This is Part 2 of our Scaling for the Holiday Series. Click here to read Part 1: To Scale Vertically or Horizontally?
Caching is an easy way to speed up your application or website. Figure out what data you access frequently, and cache it in memory for repeated high-speed access to it. Whether your application is generating static content for web pages or storing sessions in caches, you have to decide how to store those caches. You can store the caches on your local file system or utilize distributed memory caches like memcached clusters.
If you use a file system to cache, you’re going to want a shared file system, especially for session data. Keep in mind that disk I/O is expensive compared to memory. A memcached server receives better performance.
Depending on what platform you’re running on, there are multiple ways you can implement caching. Here are a few at a glance:
Squid – http://www.squid-cache.org/
Varnish – http://www.varnish-cache.org/
PressFlow (for Drupal websites)- http://pressflow.org/
W3 Total Cache (for WordPress websites) – http://tools.rackspacecloud.com/applications/w3-total-cache/
For static content, another simple and beneficial solution is to publish to a CDN (Content Delivery Network) instead of the web server. You can do this easily with services like Rackspace Cloud Files, built with Akamai’s CDN technology. W3 Total Cache and PressFlow have built-in CDN technology. The files you elect to be public are shared over a content distribution network with locations all over the world. The first time your content is served to a user, a copy of the content is stored in cache on the edge servers closest to that user’s location. The next time the content is requested, its pulled directly from the cached copy on the edge servers, reducing delivery time. For example, all the images published to this blog are stored on Rackspace Cloud Files.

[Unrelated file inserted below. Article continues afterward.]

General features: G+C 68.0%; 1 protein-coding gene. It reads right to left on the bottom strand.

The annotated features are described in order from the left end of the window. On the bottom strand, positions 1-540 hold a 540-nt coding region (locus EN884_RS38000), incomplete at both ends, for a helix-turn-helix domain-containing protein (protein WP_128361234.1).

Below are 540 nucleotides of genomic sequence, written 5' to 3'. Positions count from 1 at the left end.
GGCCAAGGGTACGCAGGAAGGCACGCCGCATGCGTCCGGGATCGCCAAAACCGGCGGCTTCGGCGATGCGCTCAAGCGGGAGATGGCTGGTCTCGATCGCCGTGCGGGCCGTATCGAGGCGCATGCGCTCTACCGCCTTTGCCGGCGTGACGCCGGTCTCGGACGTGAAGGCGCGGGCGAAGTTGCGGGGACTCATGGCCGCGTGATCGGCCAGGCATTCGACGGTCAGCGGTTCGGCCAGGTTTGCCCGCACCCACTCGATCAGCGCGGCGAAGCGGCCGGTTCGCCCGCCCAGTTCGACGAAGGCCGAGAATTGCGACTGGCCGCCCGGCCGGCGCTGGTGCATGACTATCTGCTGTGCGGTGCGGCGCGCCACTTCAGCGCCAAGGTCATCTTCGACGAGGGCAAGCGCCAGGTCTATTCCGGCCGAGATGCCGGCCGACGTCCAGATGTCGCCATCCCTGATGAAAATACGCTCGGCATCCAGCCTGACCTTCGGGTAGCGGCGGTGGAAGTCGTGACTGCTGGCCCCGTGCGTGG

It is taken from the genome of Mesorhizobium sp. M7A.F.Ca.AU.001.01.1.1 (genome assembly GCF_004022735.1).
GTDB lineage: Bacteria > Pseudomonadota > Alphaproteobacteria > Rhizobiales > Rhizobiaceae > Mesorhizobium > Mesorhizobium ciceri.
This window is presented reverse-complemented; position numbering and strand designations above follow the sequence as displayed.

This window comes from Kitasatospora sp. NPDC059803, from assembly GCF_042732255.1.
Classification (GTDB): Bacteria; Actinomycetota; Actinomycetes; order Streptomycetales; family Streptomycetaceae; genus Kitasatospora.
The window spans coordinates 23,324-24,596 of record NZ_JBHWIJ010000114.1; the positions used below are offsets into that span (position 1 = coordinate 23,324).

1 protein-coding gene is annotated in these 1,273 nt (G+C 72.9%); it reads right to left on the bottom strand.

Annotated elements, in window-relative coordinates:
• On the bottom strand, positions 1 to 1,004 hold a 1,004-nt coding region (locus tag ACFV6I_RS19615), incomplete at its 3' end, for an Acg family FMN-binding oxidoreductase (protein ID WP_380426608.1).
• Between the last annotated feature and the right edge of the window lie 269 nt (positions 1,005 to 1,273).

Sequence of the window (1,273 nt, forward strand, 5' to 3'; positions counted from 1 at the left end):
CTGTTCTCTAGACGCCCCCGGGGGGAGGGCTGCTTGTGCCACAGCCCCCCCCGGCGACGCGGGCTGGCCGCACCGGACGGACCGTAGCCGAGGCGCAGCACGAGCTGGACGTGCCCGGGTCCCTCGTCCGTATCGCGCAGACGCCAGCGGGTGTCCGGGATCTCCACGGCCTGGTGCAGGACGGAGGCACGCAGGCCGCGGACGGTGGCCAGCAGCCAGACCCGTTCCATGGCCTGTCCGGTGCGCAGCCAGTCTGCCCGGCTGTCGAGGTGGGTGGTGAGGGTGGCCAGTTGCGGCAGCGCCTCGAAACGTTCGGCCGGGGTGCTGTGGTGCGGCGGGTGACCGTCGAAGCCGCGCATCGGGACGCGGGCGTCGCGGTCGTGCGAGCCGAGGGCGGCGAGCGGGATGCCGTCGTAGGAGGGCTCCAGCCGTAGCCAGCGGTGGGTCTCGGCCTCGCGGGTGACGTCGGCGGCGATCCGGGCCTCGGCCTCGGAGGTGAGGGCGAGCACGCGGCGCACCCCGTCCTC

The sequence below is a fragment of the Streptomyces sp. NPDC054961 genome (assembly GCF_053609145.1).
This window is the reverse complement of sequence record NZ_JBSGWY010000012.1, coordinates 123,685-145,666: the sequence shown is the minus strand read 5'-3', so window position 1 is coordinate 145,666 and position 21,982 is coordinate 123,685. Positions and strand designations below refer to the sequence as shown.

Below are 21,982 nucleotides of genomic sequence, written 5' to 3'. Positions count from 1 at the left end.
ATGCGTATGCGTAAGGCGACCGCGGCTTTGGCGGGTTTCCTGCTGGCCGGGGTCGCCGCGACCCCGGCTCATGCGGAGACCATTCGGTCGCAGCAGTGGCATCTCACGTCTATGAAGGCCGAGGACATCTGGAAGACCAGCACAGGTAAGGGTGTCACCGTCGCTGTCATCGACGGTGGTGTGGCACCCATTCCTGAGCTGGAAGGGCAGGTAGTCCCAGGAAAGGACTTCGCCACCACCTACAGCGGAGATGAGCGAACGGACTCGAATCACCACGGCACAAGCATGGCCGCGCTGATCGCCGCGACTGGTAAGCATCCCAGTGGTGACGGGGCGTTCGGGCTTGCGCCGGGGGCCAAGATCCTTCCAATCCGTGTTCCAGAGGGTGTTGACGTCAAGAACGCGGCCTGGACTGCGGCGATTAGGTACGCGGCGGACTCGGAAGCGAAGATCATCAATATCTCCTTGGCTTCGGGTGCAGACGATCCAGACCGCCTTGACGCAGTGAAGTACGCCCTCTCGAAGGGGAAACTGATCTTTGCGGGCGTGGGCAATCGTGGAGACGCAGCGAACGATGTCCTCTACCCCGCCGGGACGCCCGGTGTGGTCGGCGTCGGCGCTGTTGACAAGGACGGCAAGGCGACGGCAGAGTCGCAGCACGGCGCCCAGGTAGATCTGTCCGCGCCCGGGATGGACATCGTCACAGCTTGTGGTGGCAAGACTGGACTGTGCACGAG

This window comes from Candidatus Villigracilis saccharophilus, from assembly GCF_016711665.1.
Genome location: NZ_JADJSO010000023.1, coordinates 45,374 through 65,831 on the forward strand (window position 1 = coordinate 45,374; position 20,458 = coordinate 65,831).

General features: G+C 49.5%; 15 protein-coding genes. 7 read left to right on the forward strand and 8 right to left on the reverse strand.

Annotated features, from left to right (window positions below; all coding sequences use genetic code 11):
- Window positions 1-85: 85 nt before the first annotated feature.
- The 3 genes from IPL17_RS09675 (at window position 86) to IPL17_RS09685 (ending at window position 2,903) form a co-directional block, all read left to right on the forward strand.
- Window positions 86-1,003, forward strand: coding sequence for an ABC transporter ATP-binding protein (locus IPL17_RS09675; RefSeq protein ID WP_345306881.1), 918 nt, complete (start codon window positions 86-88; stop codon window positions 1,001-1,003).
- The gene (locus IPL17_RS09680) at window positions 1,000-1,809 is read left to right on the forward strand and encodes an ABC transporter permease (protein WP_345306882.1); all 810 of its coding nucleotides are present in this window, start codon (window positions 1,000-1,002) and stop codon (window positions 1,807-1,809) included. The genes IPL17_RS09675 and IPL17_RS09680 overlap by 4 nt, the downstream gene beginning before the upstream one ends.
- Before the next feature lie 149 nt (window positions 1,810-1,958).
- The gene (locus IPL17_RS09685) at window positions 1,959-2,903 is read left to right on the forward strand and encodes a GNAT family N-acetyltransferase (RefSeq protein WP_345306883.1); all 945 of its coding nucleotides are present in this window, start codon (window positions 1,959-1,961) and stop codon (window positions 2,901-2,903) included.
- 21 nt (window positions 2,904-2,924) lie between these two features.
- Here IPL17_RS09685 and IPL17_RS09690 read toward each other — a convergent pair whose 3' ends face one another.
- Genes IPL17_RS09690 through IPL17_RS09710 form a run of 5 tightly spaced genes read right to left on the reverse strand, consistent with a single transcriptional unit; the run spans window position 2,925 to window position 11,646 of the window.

As always, make sure to take backups. You can use Cloud Files to back up your instance – just set up automatic cron jobs to make back ups of your MySQL data. I would recommend storing your source somewhere like github.
This series represents four important, and simple, things you can do to ensure your web application is ready for traffic surges. We will be talking about web server tuning next week and load balancing the week after. There are many other tactics others have had success with and we encourage you to leave those in the comments below.